The US and Britain have a duty to ensure Iraq's elections take place safely and on time

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The Independent Online

The US top brass customarily shows a confident face to the world, whatever qualms its officers may feel in private. So it was an unusual departure when the overall commander of the US military in Iraq, General John Abizaid, voiced apprehension about the capacity of Iraqi forces to get to grips with security as next month's elections approach. He did not beat about the bush. Iraq's fledgling troops, he said, had neither the training nor the experience to do the job without extra US assistance. He might well have added that they also lacked the commitment and staying power - not for want of courage on their part, but because anyone working with or for the occupation continues to be in mortal danger, Iraqis above all.

The US top brass customarily shows a confident face to the world, whatever qualms its officers may feel in private. So it was an unusual departure when the overall commander of the US military in Iraq, General John Abizaid, voiced apprehension about the capacity of Iraqi forces to get to grips with security as next month's elections approach. He did not beat about the bush. Iraq's fledgling troops, he said, had neither the training nor the experience to do the job without extra US assistance. He might well have added that they also lacked the commitment and staying power - not for want of courage on their part, but because anyone working with or for the occupation continues to be in mortal danger, Iraqis above all.

Everything that we have seen and heard in recent days and weeks only underlines the scale of the security task in the weeks before the 30 January election. Yesterday alone 17 Iraqis were attacked and killed on their way to work at a US base in Tikrit, a similar number were injured. Attacks elsewhere claimed more Iraqi lives. At least 14 Iraqis and six Americans had been killed the previous day. For US forces, November was the costliest month for casualties since April. Hope that the theoretical restoration of Iraqi sovereignty at the beginning of July might bring a decline in attacks proved misplaced. If anything, the insurgency grew bolder.

The second strategy favoured by the Americans has also failed. It had been the US hope, General Abizaid admitted this weekend, that the Iraqi army would meet any requirements for increased troop strength. But while their numbers were increasing, he said, they still lacked training and experience. This was why another 12,000 US troops were being dispatched and tours of duty were being extended to bring total US strength up to 150,000 - rather closer to the number that the former army chief of staff, General Eric Shinseki, insisted would be needed before the Iraqi operation began, a projection for which he was forced into retirement.

Meanwhile, the steady deterioration in the security situation has led to mounting calls for the elections to be postponed. And there are real risks with pressing ahead. There needs to be a reasonable participation rate across the country for the elections - to a provisional legislative body - to have any credibility at all. What is more, those areas which are least secure are the very areas where elections need to be held and participation needs to be high. The danger otherwise is that the elections will be seen to be valid in some parts of the country and not in others, undercutting the whole purpose for which the elections are being held.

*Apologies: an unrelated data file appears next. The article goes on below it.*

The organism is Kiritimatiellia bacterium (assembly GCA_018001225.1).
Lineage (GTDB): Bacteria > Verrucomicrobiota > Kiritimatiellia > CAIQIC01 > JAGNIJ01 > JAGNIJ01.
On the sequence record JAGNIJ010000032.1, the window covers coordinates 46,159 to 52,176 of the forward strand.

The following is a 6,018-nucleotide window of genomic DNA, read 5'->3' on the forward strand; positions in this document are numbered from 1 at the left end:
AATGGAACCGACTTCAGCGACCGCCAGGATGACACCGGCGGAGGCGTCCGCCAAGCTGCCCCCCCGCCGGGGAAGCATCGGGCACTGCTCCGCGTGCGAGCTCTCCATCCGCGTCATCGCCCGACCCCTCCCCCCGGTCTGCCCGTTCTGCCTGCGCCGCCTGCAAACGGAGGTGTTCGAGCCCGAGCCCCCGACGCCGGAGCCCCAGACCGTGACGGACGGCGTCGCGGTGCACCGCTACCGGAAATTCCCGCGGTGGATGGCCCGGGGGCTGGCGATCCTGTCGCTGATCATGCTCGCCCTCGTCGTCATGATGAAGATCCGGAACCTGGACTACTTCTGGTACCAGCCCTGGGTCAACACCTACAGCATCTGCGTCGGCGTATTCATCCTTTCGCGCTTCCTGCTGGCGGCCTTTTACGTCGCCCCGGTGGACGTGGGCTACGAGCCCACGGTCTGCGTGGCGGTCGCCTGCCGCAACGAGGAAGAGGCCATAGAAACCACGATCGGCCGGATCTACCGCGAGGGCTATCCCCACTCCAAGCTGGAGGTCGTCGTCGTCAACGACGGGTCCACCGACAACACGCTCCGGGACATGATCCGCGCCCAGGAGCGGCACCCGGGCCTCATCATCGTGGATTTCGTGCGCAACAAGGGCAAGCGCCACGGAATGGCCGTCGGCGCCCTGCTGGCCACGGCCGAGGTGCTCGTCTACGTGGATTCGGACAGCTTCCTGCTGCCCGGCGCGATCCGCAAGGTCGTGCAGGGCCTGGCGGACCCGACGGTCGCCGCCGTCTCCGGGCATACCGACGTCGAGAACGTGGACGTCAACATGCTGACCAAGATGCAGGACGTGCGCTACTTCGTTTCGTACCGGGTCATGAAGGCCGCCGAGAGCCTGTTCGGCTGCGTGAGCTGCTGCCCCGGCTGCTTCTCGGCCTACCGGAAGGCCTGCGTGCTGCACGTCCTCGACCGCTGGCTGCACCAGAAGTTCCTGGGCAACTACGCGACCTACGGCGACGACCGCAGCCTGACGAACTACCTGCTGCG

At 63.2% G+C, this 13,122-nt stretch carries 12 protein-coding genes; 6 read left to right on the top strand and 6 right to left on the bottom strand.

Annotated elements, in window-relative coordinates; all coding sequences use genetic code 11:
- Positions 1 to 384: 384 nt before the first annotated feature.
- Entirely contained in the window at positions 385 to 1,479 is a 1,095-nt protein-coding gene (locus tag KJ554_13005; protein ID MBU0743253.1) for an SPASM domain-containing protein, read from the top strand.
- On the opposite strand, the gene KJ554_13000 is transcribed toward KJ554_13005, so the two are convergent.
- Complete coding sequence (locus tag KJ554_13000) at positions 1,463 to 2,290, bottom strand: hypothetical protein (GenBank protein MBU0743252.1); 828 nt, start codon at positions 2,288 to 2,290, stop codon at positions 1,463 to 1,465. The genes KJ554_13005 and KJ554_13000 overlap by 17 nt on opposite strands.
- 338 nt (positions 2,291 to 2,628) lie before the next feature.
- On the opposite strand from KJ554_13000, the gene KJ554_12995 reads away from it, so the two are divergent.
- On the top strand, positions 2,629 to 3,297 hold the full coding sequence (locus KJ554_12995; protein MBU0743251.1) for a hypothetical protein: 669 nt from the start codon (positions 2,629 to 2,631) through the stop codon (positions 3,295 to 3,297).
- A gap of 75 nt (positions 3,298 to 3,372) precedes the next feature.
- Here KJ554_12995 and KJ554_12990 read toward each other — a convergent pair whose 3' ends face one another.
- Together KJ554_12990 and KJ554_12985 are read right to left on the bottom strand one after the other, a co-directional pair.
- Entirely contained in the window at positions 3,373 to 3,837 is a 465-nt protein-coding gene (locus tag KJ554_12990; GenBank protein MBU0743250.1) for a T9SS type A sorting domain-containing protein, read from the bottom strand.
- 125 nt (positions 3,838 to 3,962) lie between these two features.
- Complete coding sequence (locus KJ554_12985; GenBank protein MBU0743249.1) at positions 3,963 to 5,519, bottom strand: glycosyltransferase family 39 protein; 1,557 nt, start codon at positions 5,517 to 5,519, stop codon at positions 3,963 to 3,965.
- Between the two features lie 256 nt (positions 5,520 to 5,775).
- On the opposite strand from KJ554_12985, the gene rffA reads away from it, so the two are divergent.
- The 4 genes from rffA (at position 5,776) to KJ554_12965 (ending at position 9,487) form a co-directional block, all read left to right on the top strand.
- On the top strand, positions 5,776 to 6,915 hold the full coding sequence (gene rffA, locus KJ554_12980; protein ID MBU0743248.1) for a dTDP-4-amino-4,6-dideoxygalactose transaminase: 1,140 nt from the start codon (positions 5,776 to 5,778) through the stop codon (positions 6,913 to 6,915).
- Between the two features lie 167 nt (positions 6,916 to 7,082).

Supporters and doubters in the feasibility of elections are already lining up on either side. The doubters include many in the US military, who are familiar with the security conditions. They include many Iraqi Sunnis - who fear the loss of the clout they enjoyed under Saddam Hussein to the majority Shia - though how many is impossible to gauge. They include some Kurds, who are reasonably content with the autonomy they enjoy from the status quo. As of yesterday, they also include Lakhdar Brahimi, special adviser to the UN Secretary General, who said that security had to improve if elections were to take place on time.

Those strongly supporting elections include the moderate Shia leader, Ayatollah Ali al-Sistani, and the most prominent members of Iraq's interim, but virtually powerless, government. But perhaps the most ardent public advocate is President Bush, who spoke out last week, the moment the doubters seemed to be in the ascendant. This is one time when the US President's cheery lack of self-doubt must be accounted an asset. More or less democratic elections are the only basis on which any Iraqi government will acquire legitimacy and with it the chance of acceptance. Only a legitimate regime might have a chance of legitimising those recruited to keep order and security in its name. Elections represent Iraq's last best hope. If the occupying forces can do nothing else for Iraq, they must ensure that elections are held, and held on time.

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